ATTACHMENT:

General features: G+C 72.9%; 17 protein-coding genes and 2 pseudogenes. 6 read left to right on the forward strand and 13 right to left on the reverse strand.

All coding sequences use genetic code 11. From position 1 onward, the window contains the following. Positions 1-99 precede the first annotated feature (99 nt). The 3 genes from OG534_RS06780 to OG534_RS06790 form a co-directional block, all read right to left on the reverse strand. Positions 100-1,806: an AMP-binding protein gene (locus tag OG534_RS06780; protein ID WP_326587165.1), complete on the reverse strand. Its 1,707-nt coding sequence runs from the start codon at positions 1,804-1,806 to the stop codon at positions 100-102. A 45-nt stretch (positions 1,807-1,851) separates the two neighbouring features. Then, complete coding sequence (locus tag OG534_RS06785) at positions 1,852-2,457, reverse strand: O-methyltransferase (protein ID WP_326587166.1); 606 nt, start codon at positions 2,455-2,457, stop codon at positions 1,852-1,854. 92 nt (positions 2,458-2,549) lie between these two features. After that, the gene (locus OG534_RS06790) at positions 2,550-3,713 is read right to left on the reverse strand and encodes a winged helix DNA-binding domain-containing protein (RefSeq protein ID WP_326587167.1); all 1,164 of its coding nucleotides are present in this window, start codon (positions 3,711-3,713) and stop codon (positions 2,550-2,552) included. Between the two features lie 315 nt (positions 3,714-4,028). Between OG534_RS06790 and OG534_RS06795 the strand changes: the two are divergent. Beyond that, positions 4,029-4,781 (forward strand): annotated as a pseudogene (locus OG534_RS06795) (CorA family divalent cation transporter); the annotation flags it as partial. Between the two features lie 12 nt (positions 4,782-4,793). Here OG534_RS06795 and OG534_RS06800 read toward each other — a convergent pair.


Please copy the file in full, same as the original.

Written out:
General features: G+C 72.9%; 17 protein-coding genes and 2 pseudogenes. 6 read left to right on the forward strand and 13 right to left on the reverse strand.

All coding sequences use genetic code 11. From position 1 onward, the window contains the following. Positions 1-99 precede the first annotated feature (99 nt). The 3 genes from OG534_RS06780 to OG534_RS06790 form a co-directional block, all read right to left on the reverse strand. Positions 100-1,806: an AMP-binding protein gene (locus tag OG534_RS06780; protein ID WP_326587165.1), complete on the reverse strand. Its 1,707-nt coding sequence runs from the start codon at positions 1,804-1,806 to the stop codon at positions 100-102. A 45-nt stretch (positions 1,807-1,851) separates the two neighbouring features. Then, complete coding sequence (locus tag OG534_RS06785) at positions 1,852-2,457, reverse strand: O-methyltransferase (protein ID WP_326587166.1); 606 nt, start codon at positions 2,455-2,457, stop codon at positions 1,852-1,854. 92 nt (positions 2,458-2,549) lie between these two features. After that, the gene (locus OG534_RS06790) at positions 2,550-3,713 is read right to left on the reverse strand and encodes a winged helix DNA-binding domain-containing protein (RefSeq protein ID WP_326587167.1); all 1,164 of its coding nucleotides are present in this window, start codon (positions 3,711-3,713) and stop codon (positions 2,550-2,552) included. Between the two features lie 315 nt (positions 3,714-4,028). Between OG534_RS06790 and OG534_RS06795 the strand changes: the two are divergent. Beyond that, positions 4,029-4,781 (forward strand): annotated as a pseudogene (locus OG534_RS06795) (CorA family divalent cation transporter); the annotation flags it as partial. Between the two features lie 12 nt (positions 4,782-4,793). Here OG534_RS06795 and OG534_RS06800 read toward each other — a convergent pair.